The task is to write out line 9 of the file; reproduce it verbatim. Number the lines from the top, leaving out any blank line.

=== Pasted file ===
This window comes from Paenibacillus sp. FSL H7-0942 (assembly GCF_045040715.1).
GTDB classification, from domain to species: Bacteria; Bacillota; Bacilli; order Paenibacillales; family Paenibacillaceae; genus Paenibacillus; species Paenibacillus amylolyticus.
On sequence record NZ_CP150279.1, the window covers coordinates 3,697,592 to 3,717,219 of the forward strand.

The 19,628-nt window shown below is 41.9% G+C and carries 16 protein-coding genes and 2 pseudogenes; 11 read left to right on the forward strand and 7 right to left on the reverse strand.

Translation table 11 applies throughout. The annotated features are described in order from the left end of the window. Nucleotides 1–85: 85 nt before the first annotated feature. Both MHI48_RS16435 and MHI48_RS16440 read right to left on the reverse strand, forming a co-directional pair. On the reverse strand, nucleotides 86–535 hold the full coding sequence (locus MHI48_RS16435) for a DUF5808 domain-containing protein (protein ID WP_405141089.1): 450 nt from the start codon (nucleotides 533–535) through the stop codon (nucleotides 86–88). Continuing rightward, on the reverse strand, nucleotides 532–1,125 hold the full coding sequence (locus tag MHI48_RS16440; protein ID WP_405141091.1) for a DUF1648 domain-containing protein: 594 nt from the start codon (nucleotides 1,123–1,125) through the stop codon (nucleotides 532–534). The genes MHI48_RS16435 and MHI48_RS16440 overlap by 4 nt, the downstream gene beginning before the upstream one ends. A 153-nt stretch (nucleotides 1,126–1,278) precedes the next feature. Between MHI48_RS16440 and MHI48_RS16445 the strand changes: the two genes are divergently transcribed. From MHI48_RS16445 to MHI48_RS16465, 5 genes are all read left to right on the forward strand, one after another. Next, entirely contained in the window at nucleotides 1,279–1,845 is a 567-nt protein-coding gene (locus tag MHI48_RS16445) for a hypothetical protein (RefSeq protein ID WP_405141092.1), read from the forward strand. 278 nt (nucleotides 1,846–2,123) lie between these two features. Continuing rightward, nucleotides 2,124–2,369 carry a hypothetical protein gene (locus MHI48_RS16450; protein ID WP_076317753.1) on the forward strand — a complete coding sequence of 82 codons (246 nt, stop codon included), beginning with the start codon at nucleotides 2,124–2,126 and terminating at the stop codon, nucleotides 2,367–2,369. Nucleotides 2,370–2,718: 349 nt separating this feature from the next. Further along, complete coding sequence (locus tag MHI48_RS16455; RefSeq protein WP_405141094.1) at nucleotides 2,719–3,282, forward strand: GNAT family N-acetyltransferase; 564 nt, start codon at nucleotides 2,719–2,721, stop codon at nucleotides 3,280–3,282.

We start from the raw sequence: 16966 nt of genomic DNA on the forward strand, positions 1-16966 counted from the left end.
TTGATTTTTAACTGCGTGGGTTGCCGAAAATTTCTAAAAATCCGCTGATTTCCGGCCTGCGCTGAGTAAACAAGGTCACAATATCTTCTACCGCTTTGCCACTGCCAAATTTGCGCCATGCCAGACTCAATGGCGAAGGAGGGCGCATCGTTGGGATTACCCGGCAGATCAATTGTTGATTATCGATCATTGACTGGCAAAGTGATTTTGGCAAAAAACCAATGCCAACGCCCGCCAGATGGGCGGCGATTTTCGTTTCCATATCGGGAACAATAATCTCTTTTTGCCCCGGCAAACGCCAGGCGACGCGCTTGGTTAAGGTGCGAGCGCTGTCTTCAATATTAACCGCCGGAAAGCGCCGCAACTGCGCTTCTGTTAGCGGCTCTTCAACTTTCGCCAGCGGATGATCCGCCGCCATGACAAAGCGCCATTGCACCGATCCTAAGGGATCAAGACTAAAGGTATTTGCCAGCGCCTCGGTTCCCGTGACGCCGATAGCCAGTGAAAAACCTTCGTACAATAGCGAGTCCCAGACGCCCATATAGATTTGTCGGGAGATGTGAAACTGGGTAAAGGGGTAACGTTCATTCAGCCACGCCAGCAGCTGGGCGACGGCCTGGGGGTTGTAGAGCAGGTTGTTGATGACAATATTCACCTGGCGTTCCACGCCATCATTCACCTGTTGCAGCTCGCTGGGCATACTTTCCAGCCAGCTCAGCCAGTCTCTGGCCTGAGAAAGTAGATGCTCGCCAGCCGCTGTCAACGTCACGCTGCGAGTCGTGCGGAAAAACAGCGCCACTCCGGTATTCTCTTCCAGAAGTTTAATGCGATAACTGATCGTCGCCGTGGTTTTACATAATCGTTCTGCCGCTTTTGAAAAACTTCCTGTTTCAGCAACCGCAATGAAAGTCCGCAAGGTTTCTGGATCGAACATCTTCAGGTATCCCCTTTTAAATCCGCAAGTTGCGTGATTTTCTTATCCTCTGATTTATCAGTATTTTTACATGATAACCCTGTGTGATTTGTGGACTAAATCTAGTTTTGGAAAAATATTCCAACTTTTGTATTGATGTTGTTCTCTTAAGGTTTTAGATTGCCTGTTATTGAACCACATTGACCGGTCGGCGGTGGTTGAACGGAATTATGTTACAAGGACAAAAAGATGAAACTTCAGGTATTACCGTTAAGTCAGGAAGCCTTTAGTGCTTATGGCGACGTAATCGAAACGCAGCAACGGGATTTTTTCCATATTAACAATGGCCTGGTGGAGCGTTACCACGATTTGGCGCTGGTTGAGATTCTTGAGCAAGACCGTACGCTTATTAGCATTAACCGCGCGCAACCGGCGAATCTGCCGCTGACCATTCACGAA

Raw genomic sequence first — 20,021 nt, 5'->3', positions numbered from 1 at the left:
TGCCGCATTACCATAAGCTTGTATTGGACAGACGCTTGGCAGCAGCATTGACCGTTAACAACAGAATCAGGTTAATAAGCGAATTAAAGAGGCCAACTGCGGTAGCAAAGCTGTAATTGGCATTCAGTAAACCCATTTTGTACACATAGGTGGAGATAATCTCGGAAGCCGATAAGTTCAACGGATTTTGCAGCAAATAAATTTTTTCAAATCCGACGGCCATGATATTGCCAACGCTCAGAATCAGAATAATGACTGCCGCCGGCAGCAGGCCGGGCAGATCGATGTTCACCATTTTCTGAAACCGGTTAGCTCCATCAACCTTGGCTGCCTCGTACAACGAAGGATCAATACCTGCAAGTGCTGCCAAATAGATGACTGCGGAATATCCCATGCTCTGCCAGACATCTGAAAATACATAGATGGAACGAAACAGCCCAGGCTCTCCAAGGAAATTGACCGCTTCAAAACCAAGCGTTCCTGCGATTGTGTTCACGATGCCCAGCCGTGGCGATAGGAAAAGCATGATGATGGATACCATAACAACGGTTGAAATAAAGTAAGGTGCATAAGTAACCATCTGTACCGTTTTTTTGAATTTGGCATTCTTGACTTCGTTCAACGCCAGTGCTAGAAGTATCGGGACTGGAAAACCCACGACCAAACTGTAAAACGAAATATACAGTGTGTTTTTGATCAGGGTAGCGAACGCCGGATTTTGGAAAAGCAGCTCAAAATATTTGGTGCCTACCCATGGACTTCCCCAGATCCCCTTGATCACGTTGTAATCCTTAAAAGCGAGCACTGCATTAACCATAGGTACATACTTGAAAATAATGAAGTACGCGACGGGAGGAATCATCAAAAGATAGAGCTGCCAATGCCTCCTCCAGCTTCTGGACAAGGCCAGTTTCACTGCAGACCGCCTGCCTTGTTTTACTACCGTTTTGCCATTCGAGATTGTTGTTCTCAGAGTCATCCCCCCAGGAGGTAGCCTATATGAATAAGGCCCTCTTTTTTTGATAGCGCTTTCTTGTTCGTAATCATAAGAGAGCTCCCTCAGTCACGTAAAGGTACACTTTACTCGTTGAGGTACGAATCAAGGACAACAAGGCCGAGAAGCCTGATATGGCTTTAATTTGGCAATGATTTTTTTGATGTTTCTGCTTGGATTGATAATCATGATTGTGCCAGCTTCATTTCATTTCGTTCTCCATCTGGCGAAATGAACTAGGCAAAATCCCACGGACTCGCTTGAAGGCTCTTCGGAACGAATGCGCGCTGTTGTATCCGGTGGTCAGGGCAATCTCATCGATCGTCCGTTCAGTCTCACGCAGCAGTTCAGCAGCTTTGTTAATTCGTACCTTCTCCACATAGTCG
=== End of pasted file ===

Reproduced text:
TGCCGCATTACCATAAGCTTGTATTGGACAGACGCTTGGCAGCAGCATTGACCGTTAACAACAGAATCAGGTTAATAAGCGAATTAAAGAGGCCAACTGCGGTAGCAAAGCTGTAATTGGCATTCAGTAAACCCATTTTGTACACATAGGTGGAGATAATCTCGGAAGCCGATAAGTTCAACGGATTTTGCAGCAAATAAATTTTTTCAAATCCGACGGCCATGATATTGCCAACGCTCAGAATCAGAATAATGACTGCCGCCGGCAGCAGGCCGGGCAGATCGATGTTCACCATTTTCTGAAACCGGTTAGCTCCATCAACCTTGGCTGCCTCGTACAACGAAGGATCAATACCTGCAAGTGCTGCCAAATAGATGACTGCGGAATATCCCATGCTCTGCCAGACATCTGAAAATACATAGATGGAACGAAACAGCCCAGGCTCTCCAAGGAAATTGACCGCTTCAAAACCAAGCGTTCCTGCGATTGTGTTCACGATGCCCAGCCGTGGCGATAGGAAAAGCATGATGATGGATACCATAACAACGGTTGAAATAAAGTAAGGTGCATAAGTAACCATCTGTACCGTTTTTTTGAATTTGGCATTCTTGACTTCGTTCAACGCCAGTGCTAGAAGTATCGGGACTGGAAAACCCACGACCAAACTGTAAAACGAAATATACAGTGTGTTTTTGATCAGGGTAGCGAACGCCGGATTTTGGAAAAGCAGCTCAAAATATTTGGTGCCTACCCATGGACTTCCCCAGATCCCCTTGATCACGTTGTAATCCTTAAAAGCGAGCACTGCATTAACCATAGGTACATACTTGAAAATAATGAAGTACGCGACGGGAGGAATCATCAAAAGATAGAGCTGCCAATGCCTCCTCCAGCTTCTGGACAAGGCCAGTTTCACTGCAGACCGCCTGCCTTGTTTTACTACCGTTTTGCCATTCGAGATTGTTGTTCTCAGAGTCATCCCCCCAGGAGGTAGCCTATATGAATAAGGCCCTCTTTTTTTGATAGCGCTTTCTTGTTCGTAATCATAAGAGAGCTCCCTCAGTCACGTAAAGGTACACTTTACTCGTTGAGGTACGAATCAAGGACAACAAGGCCGAGAAGCCTGATATGGCTTTAATTTGGCAATGATTTTTTTGATGTTTCTGCTTGGATTGATAATCATGATTGTGCCAGCTTCATTTCATTTCGTTCTCCATCTGGCGAAATGAACTAGGCAAAATCCCACGGACTCGCTTGAAGGCTCTTCGGAACGAATGCGCGCTGTTGTATCCGGTGGTCAGGGCAATCTCATCGATCGTCCGTTCAGTCTCACGCAGCAGTTCAGCAGCTTTGTTAATTCGTACCTTCTCCACATAGTCG